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Acquisition of «be» by Cantonese ESL Learners in Hong Kong- and its Pedagogical Implications

Mable Chan

The present study examines grammaticality judgment data, production data and acceptability judgment data from 243 Cantonese second language learners and a control group of 12 native English speakers. Research areas concern (a) the role of the first language in the acquisition of be by Cantonese second language learners; (b) the question if properties associated with be remain persistently problematic for Cantonese speakers; (c) developmental stages of the acquisition of be; (d) the relationship between morphology and syntax; and (e) pedagogical implications.
No published L2 research has attempted an in-depth theoretical and empirical treatment of both acquisition and teaching subject matters in one single work. This work helps bridge the gap between acquisition theory and language pedagogy research, benefitting not just language learners but language teachers around the world, and all those who would like to witness a collaboration between second language acquisition theory and second language teaching practice in general.
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Chapter 1 Introduction: Knowledge, Classroom Input and Performance in the Development of Second Languages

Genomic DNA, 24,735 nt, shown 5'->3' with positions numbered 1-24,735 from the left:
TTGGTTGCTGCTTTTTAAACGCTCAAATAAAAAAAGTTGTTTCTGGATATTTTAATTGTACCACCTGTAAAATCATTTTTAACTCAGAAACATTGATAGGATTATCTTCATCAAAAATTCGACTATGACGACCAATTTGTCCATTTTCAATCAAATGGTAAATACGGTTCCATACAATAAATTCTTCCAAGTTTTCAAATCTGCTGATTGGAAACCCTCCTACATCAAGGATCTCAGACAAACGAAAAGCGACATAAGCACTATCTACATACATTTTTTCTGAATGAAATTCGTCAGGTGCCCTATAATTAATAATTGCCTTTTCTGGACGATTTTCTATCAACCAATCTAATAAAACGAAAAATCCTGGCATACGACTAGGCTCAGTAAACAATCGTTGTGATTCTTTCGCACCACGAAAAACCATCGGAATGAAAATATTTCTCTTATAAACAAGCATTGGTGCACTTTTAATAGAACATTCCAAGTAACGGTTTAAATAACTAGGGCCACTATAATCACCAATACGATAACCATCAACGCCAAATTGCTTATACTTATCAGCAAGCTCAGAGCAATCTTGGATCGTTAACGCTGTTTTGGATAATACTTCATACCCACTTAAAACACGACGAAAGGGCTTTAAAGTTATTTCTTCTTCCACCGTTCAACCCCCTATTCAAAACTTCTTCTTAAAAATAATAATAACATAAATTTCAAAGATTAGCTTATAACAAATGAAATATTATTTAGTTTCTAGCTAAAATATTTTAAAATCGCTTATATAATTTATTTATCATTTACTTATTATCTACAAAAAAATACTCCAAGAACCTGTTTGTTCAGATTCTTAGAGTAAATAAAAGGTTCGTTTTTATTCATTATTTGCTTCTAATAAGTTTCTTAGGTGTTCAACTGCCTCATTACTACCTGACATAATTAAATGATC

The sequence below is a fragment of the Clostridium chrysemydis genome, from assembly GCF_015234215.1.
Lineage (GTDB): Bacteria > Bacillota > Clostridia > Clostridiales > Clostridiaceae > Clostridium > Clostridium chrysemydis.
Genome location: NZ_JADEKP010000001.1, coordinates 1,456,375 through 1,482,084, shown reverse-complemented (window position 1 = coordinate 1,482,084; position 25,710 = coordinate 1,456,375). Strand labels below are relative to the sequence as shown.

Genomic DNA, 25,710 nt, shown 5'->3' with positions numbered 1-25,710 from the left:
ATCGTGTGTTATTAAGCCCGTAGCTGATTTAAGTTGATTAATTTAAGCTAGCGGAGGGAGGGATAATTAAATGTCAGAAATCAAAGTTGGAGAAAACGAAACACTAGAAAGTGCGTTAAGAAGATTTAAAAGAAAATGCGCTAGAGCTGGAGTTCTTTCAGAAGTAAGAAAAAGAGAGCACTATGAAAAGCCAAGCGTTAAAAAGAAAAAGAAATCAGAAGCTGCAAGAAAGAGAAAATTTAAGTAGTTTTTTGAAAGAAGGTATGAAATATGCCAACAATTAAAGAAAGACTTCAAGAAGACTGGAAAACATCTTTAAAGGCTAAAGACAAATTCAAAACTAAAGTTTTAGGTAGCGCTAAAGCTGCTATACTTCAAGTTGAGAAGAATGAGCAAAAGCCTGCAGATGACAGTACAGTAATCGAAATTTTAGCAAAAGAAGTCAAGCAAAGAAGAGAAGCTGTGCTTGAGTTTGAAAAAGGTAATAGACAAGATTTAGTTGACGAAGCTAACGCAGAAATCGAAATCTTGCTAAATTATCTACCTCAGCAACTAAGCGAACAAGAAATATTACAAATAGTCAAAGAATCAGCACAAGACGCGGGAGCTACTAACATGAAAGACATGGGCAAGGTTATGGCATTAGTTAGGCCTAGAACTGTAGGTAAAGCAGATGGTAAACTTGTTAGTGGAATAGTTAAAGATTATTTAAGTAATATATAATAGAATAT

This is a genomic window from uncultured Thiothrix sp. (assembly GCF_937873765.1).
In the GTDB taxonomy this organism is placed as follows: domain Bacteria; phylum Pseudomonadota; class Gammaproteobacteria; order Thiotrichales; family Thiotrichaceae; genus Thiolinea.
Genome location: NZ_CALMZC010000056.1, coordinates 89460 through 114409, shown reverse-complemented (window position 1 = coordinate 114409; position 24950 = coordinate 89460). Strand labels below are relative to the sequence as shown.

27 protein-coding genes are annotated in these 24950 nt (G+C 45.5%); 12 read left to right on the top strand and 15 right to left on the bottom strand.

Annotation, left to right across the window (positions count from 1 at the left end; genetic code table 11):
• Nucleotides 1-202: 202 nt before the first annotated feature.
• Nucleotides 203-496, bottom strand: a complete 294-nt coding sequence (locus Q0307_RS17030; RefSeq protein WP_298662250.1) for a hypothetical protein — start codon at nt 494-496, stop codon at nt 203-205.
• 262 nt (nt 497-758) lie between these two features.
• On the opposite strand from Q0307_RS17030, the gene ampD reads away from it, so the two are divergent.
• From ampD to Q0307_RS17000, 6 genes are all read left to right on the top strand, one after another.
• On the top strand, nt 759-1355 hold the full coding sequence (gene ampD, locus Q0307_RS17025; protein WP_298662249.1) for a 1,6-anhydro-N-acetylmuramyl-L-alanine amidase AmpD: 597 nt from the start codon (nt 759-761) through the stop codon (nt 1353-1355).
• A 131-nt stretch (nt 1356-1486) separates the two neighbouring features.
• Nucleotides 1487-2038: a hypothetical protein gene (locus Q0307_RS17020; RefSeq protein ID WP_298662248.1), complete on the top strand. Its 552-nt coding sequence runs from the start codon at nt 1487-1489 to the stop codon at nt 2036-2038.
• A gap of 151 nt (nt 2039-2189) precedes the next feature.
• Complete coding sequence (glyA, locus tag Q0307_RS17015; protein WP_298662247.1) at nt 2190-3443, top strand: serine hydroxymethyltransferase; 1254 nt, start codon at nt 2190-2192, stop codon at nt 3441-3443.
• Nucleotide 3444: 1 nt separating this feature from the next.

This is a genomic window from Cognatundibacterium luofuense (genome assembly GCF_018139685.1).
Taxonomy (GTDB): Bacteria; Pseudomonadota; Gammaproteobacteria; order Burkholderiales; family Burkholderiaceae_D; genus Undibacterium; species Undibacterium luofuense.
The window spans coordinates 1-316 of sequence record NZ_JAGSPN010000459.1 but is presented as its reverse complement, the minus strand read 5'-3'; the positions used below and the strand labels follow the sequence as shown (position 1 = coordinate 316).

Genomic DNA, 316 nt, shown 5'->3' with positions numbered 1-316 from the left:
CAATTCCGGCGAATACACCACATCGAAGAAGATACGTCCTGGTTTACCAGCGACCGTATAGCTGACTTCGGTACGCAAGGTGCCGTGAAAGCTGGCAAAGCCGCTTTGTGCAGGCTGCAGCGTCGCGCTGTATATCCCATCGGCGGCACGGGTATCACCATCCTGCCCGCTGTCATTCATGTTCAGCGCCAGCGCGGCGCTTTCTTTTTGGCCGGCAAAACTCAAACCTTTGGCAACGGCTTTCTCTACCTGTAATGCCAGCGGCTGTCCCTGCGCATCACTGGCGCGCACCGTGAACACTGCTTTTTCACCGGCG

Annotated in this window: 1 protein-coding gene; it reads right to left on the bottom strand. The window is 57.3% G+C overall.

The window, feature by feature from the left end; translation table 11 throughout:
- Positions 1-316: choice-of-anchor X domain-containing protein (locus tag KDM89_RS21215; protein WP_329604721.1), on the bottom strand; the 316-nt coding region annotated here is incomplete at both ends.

Findings from 30 years of empirical research into second language acquisition (SLA) have highlighted the importance of distinguishing the L2 knowledge developed in the mind of the learner from the input the learner is exposed to, and the use that a learner makes of that knowledge. Learners do not always learn what they are taught or encounter in input, and their production of L2 may not be an accurate reflection of what they know, as

there may sometimes be a breakdown in the relationship between one part of the grammar and another, such that the learner cannot always access the relevant morphology even when it has been acquired. (White 2003: 179)

Two other factors that may facilitate our understanding of SLA are: the role of the L1 and the extent to which knowledge from a universal faculty of language (i.e. Universal Grammar) is involved.

The present study about the acquisition of be by Cantonese ESL learners in Hong Kong aims to investigate the relationship between knowledge, the role that classroom input plays in the development of that knowledge, and learners’ use of the L2 knowledge they acquire (i.e. their performance). Be is an exponent of two fundamental properties of sentence structures in English: tense and subject verb agreement. Neither of these properties is realised overtly in Cantonese and therefore Cantonese ESL learners have to acquire these properties from scratch.

Be has its own characteristic distribution. It is...

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